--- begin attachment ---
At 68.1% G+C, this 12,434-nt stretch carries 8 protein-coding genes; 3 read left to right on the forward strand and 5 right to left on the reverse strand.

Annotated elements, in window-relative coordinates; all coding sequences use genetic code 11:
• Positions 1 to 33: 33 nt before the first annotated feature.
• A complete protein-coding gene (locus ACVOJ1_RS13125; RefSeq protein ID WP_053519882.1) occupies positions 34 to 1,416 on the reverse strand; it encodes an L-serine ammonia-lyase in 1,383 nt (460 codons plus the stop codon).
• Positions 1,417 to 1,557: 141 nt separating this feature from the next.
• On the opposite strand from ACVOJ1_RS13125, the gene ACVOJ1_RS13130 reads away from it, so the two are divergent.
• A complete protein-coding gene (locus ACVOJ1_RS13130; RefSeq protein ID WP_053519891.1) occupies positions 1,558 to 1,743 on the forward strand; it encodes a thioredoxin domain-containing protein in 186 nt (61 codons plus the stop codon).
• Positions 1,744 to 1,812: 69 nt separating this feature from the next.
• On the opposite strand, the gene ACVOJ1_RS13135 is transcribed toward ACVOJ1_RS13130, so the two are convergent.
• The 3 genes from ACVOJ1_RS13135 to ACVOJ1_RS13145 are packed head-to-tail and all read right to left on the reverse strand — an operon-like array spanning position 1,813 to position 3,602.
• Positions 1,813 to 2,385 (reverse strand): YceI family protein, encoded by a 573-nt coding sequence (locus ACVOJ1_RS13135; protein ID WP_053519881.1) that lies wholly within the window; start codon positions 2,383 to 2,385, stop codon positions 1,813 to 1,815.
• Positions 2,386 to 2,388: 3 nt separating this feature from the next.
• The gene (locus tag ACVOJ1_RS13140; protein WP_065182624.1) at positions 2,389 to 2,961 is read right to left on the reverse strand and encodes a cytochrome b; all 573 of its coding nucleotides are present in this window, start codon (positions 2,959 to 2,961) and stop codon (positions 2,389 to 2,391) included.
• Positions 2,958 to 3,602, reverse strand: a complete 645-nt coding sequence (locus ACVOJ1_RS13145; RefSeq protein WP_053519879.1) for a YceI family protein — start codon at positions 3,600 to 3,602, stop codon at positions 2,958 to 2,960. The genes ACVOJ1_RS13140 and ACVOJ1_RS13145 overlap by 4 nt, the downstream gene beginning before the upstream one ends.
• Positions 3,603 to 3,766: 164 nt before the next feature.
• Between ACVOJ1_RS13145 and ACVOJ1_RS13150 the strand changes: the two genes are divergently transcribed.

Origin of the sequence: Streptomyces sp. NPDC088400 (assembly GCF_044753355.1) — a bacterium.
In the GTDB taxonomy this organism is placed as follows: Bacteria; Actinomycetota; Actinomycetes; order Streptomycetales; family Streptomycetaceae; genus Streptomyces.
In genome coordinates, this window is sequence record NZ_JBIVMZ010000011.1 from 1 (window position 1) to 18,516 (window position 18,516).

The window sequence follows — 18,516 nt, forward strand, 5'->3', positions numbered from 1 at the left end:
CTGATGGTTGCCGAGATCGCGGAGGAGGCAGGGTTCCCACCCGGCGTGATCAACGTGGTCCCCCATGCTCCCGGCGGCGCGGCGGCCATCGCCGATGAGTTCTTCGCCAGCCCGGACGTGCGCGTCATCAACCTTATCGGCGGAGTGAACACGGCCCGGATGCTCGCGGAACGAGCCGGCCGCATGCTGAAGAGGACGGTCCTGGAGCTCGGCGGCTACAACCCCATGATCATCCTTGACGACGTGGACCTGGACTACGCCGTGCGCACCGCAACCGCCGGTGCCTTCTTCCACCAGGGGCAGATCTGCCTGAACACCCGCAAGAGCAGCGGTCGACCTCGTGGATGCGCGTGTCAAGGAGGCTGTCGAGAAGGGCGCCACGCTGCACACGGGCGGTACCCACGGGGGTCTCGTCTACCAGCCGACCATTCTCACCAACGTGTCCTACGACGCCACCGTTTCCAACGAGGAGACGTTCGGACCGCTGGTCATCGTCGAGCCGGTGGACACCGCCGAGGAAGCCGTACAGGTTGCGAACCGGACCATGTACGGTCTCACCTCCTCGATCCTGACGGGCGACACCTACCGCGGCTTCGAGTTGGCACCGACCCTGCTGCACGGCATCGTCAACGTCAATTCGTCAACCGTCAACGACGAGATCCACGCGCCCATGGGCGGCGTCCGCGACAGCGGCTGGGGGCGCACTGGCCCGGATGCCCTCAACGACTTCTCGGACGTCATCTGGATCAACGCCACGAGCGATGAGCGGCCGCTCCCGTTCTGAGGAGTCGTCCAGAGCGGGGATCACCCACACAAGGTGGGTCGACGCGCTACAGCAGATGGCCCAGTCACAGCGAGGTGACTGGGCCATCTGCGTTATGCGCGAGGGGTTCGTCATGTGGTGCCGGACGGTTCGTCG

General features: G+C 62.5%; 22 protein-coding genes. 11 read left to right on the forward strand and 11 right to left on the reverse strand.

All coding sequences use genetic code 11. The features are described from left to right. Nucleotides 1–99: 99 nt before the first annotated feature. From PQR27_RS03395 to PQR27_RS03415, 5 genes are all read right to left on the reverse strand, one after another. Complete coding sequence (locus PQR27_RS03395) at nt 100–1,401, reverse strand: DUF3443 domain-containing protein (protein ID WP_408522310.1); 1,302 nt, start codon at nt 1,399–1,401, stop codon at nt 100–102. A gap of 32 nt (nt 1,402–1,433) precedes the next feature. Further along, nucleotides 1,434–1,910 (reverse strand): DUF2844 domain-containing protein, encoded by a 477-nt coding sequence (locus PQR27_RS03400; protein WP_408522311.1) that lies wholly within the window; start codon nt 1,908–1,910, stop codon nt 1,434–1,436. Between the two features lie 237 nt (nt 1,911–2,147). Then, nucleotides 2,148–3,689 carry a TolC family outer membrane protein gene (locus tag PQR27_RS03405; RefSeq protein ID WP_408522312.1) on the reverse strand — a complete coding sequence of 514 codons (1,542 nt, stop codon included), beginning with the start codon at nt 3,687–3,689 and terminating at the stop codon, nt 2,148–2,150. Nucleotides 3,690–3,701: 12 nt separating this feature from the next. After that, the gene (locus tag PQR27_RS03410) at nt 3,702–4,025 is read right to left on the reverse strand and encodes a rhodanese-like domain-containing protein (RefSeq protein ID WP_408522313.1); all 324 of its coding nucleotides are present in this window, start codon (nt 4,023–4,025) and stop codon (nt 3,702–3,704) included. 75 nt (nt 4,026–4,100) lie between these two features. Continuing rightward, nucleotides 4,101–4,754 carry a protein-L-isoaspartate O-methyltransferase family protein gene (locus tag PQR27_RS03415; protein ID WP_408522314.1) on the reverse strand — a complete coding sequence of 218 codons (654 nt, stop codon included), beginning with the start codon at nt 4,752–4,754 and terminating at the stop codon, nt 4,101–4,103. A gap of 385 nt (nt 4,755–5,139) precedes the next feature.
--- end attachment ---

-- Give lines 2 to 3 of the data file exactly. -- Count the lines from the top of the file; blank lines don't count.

Annotated elements, in window-relative coordinates; all coding sequences use genetic code 11:
• Positions 1 to 33: 33 nt before the first annotated feature.